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Gold Prices 'Will Fall in 2017' Says Top Forecaster as US Fed's 'Close Call' Weighs on Stocks

Thursday, October 13, 2016 6:15
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(Before It's News)

Adrian Ash is head of research at BullionVault, the world-leading gold trading & ownership service online…

GOLD PRICES held right at last week's closing level in London trade Thursday lunchtime, as Asian and European stock markets extended yesterday's slip in US equities following publication of minutes from the Federal Reserve's latest “no change” interest-rate meeting.
Amongst the 7-in-10 voting members backing “no change” on 21 September, “several stated that the decision was a close call,” the minutes said, but were swayed by comments widely assumed to have come from Fed chair, Janet Yellen.
“The economic expansion has plenty of room to run,” said New York Fed President William Dudley in a speech Wednesday, justifying the hold at 0.5% and repeating a phrase used by Yellen in her post-decision press conference last month.
New data released at the start of US trading today put jobless benefits claims in the world's largest economy at a fresh 42-year low for last week.
Commodities prices slipped but silver prices held steady, trading just shy of unchanged for the week so far at $17.48 per ounce.
“As the US economy continues to steadily improve, so will the Fed raise rates,” says a new note from French investment and bullion bank Natixis' precious metals analyst Bernard Dahdah.
“Higher rates and yields increase the opportunity cost of holding gold…[and] we see the share of investor [gold] demand returning to 8% of the total” – the pre-2008 level, well below the 2012 peak of 23%.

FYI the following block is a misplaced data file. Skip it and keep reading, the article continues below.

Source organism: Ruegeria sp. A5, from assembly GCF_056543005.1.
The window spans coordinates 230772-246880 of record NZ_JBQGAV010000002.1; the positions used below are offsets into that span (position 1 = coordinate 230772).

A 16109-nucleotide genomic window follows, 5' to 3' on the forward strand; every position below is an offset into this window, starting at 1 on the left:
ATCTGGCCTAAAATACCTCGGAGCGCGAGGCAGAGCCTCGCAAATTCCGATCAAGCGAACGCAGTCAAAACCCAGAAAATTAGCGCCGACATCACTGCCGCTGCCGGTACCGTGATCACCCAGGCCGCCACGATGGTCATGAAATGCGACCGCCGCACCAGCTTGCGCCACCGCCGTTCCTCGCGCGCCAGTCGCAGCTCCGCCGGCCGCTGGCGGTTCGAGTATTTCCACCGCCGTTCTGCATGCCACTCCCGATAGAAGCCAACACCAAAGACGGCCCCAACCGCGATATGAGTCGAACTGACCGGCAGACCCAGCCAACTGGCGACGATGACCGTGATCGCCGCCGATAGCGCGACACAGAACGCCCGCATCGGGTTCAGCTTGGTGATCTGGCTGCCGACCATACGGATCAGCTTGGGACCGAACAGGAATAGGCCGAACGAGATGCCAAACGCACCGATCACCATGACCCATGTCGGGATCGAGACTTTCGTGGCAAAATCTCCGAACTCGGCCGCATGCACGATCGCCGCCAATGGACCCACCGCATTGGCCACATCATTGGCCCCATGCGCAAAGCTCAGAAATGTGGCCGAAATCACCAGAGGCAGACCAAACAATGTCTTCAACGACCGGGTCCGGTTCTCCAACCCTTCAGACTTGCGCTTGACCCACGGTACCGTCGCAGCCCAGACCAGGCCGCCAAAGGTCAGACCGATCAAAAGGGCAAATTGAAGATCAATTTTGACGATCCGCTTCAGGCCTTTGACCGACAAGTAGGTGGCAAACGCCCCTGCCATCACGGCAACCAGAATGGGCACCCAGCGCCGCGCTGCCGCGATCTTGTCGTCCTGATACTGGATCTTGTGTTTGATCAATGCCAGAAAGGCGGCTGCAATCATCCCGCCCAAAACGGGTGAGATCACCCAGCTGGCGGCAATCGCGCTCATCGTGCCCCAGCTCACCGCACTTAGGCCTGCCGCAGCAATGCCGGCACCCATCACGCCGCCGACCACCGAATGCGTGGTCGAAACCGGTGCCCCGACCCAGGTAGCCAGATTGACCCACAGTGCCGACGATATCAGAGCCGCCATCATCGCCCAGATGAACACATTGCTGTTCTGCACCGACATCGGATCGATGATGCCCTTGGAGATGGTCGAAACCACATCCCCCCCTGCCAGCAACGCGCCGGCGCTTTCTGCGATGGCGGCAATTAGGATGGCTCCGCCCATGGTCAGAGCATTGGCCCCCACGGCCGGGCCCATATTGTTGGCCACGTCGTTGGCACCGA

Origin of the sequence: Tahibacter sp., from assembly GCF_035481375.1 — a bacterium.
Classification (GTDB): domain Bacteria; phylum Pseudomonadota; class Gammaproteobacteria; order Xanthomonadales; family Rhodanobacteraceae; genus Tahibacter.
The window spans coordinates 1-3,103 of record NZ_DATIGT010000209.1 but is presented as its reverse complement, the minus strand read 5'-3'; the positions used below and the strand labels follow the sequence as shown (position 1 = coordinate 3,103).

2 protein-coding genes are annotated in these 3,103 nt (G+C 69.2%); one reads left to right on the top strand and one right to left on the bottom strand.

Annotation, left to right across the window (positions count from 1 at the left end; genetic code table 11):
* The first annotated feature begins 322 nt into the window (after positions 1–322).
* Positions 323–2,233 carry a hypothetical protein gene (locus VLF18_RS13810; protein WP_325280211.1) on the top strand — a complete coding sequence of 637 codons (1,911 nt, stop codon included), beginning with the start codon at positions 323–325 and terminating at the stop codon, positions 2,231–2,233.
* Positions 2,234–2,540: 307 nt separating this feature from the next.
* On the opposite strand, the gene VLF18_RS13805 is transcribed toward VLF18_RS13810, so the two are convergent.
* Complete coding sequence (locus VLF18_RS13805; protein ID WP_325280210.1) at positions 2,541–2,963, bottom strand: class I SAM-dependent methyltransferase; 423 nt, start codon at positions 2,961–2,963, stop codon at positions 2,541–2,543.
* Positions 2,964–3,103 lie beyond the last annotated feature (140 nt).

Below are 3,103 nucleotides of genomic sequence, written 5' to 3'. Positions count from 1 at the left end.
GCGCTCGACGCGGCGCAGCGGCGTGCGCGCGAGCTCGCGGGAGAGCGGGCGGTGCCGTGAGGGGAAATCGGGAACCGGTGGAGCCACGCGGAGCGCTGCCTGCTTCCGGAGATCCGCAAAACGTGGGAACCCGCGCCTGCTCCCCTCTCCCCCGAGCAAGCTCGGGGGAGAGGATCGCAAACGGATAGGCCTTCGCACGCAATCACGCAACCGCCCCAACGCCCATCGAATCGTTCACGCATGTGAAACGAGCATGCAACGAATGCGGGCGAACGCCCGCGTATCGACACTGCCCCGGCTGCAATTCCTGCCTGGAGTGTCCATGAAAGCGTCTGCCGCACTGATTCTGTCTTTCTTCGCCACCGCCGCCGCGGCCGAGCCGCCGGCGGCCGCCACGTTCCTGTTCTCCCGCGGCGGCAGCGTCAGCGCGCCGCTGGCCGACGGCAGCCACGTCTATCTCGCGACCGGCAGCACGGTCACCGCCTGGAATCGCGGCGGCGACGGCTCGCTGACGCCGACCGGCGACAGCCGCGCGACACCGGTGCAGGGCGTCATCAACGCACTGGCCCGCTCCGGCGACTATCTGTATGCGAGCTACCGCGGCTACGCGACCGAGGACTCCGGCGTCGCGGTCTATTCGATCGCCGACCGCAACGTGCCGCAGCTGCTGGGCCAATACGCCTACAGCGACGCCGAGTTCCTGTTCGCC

The best gold price forecaster in trade body the LBMA's 2015 survey, Dahdah now cuts his average 2016 forecast $20 per ounce to $1256 from the sharp upwards revision of July, made after the metal rose steadily from a 6-year low of $1045 last winter, jumping to reach $1375 in the wake of the UK's Brexit referendum shock this summer.
Dahdah had initially predicted gold would fall below $1000 by April 2016.
“We see prices averaging $1180 in 2017 and then dropping to $1100 in 2018,” Dahdah goes on, with Chinese demand failing to rebound “unless gold prices collapse” while Indian demand is seen rising only “mildly” as the No.2 consumer nation's high import tariffs “continue weighing” on demand.
Shanghai Gold Exchange volumes rose Thursday and the premium above London spot prices jumped to almost $6 per ounce at the SGE's daily benchmark fixing, well over twice the typical incentive to importers.
With India's gold imports already 60% lower in 2016 year-to-date however, gold sales in its western state of Maharashtra were poor on Tuesday's Hindu festival of Dussehra, the Hindustan Times reports.
Ahead of the key Diwali festival and wedding season at the end of this month, “Gold prices are highly prohibitive,” says Mumbai Jewellers Association vice-president Kumar Jain, with “many buyers postponing their purchases.”
Asian stock markets closed Thursday 0.8% lower overall after new data said China's trade surplus shrank by nearly one-fifth in September from August, with exports down 10% and imports down 2%.
Fixing at a 3-day high of $1258 per ounce, London's benchmark gold auction again saw prices cut before finding a balance of buying and selling Thursday morning, with the quantity offered for sale again holding firm as the quantity wanted rose sharply on slightly lower suggested prices.

Formerly City correspondent for The Daily Reckoning in London and head of editorial at the UK’s leading financial advisory for private investors, Adrian Ash is the editor of Gold News and head of research at BullionVault – winner of the Queen’s Award for Enterprise Innovation, 2009 and now backed by the mining-sector’s World Gold Council research body – where you can buy gold today vaulted in Zurich on $3 spreads and 0.8% dealing fees.

(c) BullionVault 2010

Please Note: This article is to inform your thinking, not lead it. Only you can decide the best place for your money, and any decision you make will put your money at risk. Information or data included here may have already been overtaken by events – and must be verified elsewhere – should you choose to act on it.

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